Courtesy of Kyle Picha Photography
A Thursday night petition urging the Yale Whiffenpoofs, a prestigious all-male a cappella group, to admit women to its next class of singers has garnered more than 135 student signatures as of Sunday night and is spurring conversations about inclusiveness in the a cappella and wider campus communities.
The petition grew out of a Facebook group created last week to encourage female students to audition for the Whiffenpoofs, which voted in November to remain single-gender. Claire Carroll ’18, a member of the Yale Glee Club, drafted the petition, which has attracted signatures from members of almost every musical group on campus, including the Glee Club and the Yale Symphony Orchestra.
The first set of auditions for the Whiffenpoofs was held Sunday night. One woman auditioned on Sunday, although the group expects more to do so in the coming days, said Solon Snider ’18, who serves as the musical director for the Whiffs.
“Everyone has different reasons why they do or don’t want the Whiffs to desegregate,” Carroll said. “I wanted a chance to sing with the Whiffs, so I signed up to audition. But the petition attempts to address a broader set of reasons why the Whiffs should consider us. In a lot of ways, they represent Yale to a global community, and I think it behooves them to reflect our campus community and the diversity of talent it offers.”
The petition, addressed to the Whiffenpoofs class of 2016–17, calls for “privileged institutions” like the Whiffenpoofs to “open their arms to singers on the basis of talent alone.”
However, support for the petition in the a cappella community is not unanimous, and some students have spoken out against it.
Zoya Afridi ’17, who serves as the co-business manager of Yale Whim ’n Rhythm, an all-female a cappella group on campus, spoke out against the petition in a post on her Facebook page, arguing that “integrating the Whiffenpoofs discredits the work that women put in everyday to make Whim the best group it can be and dismisses the idea that there is value in single-sex organizations.”
Afridi added that many of the financial discrepancies that exist between Whim and the Whiffs are caused in part by the fact that the Whims do not, as the Whiffs do, take a year off for touring.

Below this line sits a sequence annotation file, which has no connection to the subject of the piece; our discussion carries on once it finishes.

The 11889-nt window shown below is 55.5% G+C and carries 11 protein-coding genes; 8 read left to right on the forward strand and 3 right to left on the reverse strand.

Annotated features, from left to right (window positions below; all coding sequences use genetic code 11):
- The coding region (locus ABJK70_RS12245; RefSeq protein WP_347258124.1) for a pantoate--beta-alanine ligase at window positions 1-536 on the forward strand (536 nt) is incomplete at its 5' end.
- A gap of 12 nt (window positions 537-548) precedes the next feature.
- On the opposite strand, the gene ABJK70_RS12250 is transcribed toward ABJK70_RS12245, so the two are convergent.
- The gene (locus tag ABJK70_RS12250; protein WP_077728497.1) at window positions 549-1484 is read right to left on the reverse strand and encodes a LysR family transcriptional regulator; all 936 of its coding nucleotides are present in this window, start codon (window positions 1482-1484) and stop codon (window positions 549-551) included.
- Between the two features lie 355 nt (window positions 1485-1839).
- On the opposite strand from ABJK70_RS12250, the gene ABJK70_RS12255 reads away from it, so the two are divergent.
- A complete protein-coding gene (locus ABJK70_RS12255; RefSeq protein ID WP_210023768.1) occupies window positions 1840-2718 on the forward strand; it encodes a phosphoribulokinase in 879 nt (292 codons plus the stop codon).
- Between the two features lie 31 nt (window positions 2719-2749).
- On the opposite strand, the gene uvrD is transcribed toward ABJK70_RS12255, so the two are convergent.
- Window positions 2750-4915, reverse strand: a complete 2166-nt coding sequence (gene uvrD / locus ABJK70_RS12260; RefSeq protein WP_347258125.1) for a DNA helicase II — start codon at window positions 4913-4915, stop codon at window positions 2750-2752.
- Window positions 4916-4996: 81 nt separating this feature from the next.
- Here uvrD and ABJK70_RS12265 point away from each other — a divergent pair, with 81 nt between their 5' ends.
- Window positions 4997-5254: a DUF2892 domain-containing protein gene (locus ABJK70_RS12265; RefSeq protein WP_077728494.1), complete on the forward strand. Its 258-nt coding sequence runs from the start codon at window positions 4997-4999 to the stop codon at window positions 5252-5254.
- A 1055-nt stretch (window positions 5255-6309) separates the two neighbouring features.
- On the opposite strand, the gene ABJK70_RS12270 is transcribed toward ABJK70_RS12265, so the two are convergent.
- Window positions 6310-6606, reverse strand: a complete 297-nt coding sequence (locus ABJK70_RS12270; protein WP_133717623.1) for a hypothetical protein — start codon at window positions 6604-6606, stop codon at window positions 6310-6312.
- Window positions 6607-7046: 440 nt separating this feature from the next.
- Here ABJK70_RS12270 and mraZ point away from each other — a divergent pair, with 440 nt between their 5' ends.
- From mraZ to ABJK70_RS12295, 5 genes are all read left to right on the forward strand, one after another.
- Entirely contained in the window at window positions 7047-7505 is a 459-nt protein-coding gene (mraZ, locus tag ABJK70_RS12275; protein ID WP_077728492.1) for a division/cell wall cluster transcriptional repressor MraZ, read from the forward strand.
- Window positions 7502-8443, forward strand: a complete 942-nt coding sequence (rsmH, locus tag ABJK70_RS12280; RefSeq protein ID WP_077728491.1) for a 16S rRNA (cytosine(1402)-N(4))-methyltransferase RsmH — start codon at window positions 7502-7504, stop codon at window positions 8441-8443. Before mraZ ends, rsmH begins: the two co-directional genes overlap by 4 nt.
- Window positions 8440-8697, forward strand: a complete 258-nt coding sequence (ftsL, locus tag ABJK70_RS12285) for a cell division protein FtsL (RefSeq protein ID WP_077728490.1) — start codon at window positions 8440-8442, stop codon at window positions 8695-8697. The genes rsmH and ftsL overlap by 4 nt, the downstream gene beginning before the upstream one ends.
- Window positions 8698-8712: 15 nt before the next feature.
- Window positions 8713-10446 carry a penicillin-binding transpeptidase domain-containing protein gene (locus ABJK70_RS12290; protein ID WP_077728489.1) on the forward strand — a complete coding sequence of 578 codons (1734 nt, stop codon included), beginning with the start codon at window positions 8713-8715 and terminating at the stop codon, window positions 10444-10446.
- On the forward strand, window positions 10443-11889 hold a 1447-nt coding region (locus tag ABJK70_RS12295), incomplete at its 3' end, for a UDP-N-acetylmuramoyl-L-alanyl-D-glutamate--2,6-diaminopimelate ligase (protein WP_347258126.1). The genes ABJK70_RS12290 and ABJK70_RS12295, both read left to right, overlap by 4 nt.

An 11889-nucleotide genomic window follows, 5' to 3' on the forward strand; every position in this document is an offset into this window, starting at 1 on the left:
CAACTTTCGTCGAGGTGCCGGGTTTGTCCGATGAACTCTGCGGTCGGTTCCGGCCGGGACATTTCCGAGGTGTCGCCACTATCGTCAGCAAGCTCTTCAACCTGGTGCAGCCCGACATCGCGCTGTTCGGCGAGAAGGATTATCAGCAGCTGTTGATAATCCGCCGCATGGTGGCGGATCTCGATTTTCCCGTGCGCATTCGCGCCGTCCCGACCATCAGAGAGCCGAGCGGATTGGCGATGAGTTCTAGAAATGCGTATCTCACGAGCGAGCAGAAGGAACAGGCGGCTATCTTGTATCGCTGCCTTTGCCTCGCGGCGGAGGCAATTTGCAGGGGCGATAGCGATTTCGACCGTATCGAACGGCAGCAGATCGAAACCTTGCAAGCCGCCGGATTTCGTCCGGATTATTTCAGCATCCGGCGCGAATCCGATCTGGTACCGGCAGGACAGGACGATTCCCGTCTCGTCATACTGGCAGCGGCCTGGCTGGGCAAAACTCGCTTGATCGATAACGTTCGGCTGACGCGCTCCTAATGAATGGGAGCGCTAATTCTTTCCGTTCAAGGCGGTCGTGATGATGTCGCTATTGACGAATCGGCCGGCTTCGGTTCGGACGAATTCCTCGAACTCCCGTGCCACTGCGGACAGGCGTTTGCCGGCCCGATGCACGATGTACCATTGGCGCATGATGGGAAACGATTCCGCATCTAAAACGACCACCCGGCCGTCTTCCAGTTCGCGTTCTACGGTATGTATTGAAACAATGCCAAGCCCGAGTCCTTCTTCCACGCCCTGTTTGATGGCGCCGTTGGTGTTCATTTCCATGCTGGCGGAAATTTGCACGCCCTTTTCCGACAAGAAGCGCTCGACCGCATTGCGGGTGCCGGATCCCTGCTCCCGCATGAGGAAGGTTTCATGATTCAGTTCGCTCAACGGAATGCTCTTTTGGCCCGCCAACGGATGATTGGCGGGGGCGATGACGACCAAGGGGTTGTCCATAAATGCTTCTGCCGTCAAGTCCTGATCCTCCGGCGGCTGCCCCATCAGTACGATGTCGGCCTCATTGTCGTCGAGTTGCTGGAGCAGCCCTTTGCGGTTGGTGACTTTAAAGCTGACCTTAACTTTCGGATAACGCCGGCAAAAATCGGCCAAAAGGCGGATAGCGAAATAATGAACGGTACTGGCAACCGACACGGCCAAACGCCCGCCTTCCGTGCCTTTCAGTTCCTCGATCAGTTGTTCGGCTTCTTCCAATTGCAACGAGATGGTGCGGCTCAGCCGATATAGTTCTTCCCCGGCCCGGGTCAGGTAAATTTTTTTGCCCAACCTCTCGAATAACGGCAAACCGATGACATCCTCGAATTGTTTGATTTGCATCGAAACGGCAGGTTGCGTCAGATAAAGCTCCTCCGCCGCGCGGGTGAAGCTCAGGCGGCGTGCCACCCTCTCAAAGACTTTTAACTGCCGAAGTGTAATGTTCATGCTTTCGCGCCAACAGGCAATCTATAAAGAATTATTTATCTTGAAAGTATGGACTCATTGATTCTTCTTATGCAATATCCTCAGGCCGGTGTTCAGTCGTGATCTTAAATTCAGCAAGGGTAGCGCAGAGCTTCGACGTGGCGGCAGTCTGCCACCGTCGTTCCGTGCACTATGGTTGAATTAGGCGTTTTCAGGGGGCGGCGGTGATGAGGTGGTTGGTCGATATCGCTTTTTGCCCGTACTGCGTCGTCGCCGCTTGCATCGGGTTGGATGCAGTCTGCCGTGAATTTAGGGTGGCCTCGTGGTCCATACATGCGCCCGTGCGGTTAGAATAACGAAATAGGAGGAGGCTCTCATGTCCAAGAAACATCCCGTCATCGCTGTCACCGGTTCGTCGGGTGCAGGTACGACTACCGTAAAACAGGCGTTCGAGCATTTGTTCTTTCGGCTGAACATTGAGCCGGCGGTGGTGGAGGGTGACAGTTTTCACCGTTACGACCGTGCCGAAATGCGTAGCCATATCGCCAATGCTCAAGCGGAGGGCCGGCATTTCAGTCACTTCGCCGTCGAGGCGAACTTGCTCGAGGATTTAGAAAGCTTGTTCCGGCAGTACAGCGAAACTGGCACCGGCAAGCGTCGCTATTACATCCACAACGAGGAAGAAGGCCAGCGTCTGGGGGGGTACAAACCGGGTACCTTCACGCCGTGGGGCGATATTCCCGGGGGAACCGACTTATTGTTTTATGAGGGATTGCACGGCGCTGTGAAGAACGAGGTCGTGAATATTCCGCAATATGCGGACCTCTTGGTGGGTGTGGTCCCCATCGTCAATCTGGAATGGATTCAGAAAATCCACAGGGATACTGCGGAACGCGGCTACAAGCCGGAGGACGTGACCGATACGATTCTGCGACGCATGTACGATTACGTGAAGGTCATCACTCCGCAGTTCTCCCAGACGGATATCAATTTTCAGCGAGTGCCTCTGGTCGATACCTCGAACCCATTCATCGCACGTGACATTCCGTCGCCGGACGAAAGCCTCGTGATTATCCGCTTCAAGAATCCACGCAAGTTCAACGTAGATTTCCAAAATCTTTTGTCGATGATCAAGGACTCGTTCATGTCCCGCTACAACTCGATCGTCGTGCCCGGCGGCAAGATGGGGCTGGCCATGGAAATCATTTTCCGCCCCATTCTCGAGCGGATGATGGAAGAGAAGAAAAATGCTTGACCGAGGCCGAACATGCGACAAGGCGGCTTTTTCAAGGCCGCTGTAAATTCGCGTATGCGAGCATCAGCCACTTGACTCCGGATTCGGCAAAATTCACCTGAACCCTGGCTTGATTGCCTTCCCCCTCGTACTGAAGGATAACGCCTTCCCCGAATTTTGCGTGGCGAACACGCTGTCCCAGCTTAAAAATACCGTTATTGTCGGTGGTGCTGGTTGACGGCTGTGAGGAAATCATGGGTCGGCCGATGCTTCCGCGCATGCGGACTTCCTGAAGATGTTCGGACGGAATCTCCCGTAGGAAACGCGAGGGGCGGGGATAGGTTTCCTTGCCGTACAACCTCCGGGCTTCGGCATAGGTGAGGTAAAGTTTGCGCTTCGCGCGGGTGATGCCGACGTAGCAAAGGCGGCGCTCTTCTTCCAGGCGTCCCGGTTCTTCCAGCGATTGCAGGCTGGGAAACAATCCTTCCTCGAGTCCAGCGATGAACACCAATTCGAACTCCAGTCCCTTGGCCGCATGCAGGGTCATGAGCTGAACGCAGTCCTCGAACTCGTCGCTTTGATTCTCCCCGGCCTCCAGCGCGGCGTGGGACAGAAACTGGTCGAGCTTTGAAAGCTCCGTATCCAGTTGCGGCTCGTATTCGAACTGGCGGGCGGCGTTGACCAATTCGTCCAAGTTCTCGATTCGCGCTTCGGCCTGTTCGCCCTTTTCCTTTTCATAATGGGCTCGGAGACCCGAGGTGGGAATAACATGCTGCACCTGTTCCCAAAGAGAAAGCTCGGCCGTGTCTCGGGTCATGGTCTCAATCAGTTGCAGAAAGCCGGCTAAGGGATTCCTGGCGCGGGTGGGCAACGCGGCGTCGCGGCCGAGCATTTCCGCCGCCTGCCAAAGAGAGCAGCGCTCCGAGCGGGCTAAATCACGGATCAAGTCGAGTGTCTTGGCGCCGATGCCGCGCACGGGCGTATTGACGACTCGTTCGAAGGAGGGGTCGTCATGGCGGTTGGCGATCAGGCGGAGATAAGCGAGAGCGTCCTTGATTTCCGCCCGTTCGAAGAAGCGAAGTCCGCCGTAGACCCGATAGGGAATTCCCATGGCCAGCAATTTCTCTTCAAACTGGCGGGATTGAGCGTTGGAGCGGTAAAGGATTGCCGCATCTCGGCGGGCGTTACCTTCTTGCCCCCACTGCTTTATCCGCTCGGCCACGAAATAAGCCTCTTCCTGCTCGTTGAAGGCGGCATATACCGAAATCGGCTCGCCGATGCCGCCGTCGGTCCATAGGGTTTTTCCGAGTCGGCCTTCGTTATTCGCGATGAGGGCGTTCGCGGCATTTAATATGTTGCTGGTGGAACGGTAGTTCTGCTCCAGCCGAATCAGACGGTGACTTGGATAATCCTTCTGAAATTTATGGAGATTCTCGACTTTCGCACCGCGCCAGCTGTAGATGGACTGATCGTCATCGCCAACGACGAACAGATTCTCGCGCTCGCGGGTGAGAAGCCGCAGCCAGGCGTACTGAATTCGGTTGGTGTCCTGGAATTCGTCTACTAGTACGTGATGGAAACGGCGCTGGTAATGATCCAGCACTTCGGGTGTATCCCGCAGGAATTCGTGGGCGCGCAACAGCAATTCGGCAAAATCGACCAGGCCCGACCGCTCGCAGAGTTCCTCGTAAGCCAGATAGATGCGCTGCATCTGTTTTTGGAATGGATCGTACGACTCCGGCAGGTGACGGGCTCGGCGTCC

Only one member of Whim signed the petition.
For many other students, the petition has brought into the spotlight a conversation about the desegregation of the Whiffs.
“I think it’s awesome that women are auditioning this year, and I also think that the petition is great in opening up the dialogue to freshman women,” said Jackie Ferro ’17, who recounted her audition before the Whiffs in a column last year (“Falling Flat,” March 7, 2016). “It’ll encourage them to get involved early and to think about the implications of this issue because, unfortunately, they probably wouldn’t be able to get in the Whiffs when it’s their turn.”
Snider said he sees the petition as an opportunity to broaden the dialogue on campus. He said the issue of gender segregation is debated within the group every year, adding that he thinks it is important, not just for Yale’s music community but also for the entire campus, to openly discuss this topic.
Still, for many freshmen in a cappella, the petition highlighted a complicated problem that they expect to engage with when they become seniors.
Carroll said she does not expect the petition to change anything in the immediate future, since the Whiffs have already voted to bar women from the 2017–18 group. But she added that social pressure can be an important force in slowly changing campus culture.
“Who knows?” Carroll said. “I likely won’t get the chance to sing with the Whiffenpoofs, but I hope future classes of Yale women and gender nonbinary singers will.”
Correction, Feb. 6: A previous version of this story attributed unauthorized comments to a member of the acapella community. She has been removed from the article. The News regrets the error.